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Author Topic: Electric Guitar for Acoustic Player  (Read 1596 times)
KLREngr
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« on: September 02, 2011, 03:39:46 AM »

I'm primarily an acoustic guitar player and am interested in an electric guitar.  I typically play acoustics with 1 3/4" nut and ~2 1/4" string spacing at the bridge.  This is very different from most electric guitars, and I'm uncertain on how to proceed.

1. Are there any stock electric guitars which approach these sorts of dimensions?  

2. I'm seriously considering a homemade guitar based off of a strat/telecaster (something like a butterscotch tele body with a maple CBS strat neck and three strat pickups or a "Nashville Tele" configuration- this seems like it would be an interesting project anyway).  It's possible to purchase 1 3/4" replacement necks from Warmoth.  Can anyone comment on which neck profile and fretboard radius would be similar to my Larrivee L-05?  Is there anyway to get wider string spacings (I've seen a Wilkinson telecaster bridge with 2 3/16" string spacings which would probably be close enough).

3. Are there good reasons (aside from convenience/price) to get an electric with more conventional specifications?  Will the wide spacings make electric guitar styles more difficult?

Thanks for any advice!
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Mikeymac
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« Reply #1 on: September 02, 2011, 04:20:20 AM »

The new Larrivee Bakersfield "Tele" comes stock with a 1 3/4" nut (hallalujah!). No ned to look any further...

...but...

I have several Warmoth necks with 1 3/4" nuts and I love 'em.  I'll be getting a Bakersfield asap - in part because of that nut width, but mostly because I already have two Larrivee electrics (see below) and they're amazing guitars.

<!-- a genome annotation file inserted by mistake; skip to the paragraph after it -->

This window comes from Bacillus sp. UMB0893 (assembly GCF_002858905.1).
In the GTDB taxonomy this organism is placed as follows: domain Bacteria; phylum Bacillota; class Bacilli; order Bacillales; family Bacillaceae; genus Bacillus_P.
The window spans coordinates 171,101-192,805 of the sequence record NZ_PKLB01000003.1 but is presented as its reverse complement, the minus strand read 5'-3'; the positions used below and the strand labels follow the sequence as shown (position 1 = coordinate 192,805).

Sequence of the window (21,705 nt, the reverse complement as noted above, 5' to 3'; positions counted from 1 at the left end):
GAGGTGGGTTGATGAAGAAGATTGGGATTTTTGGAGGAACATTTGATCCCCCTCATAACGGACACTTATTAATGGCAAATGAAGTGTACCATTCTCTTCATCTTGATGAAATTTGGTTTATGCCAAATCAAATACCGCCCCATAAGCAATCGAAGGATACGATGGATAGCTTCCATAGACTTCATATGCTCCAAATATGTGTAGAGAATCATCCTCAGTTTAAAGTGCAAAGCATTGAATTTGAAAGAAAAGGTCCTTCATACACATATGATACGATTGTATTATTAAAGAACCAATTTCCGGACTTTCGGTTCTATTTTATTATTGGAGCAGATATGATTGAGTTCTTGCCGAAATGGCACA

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« Reply #2 on: September 02, 2011, 04:56:26 AM »

Another consideration is to make sure whatever string width you devise works with the spacing of the pole pieces on the pickups you decide to use.  Mismatches are unlikely, but can happen.

Kurt
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jpmist
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« Reply #3 on: September 02, 2011, 03:49:33 PM »

I'm primarily an acoustic guitar player and am interested in an electric guitar.  I typically play acoustics with 1 3/4" nut and ~2 1/4" string spacing at the bridge.  This is very different from most electric guitars, and I'm uncertain on how to proceed.

1. Are there any stock electric guitars which approach these sorts of dimensions?  


I only know about Strats but I'll chip in. USA made Strats mostly have 1 11/16th width necks. Most all Strats, USA & Mex have 2 1/16" bridge spacing, but there are some USA &  Mexican made 50's and 60's vintage models with Strat's widest bridge at 2 7/32". The way you can tell is that the "e" strings don't pass over the corresponding pickup poles thru the center as with the 2 1/16" bridge, both strings are a bit outside the center of the poles. I highly recommend the wider bridge spacing if you do any fingerpicking at all, the extra room really makes a difference.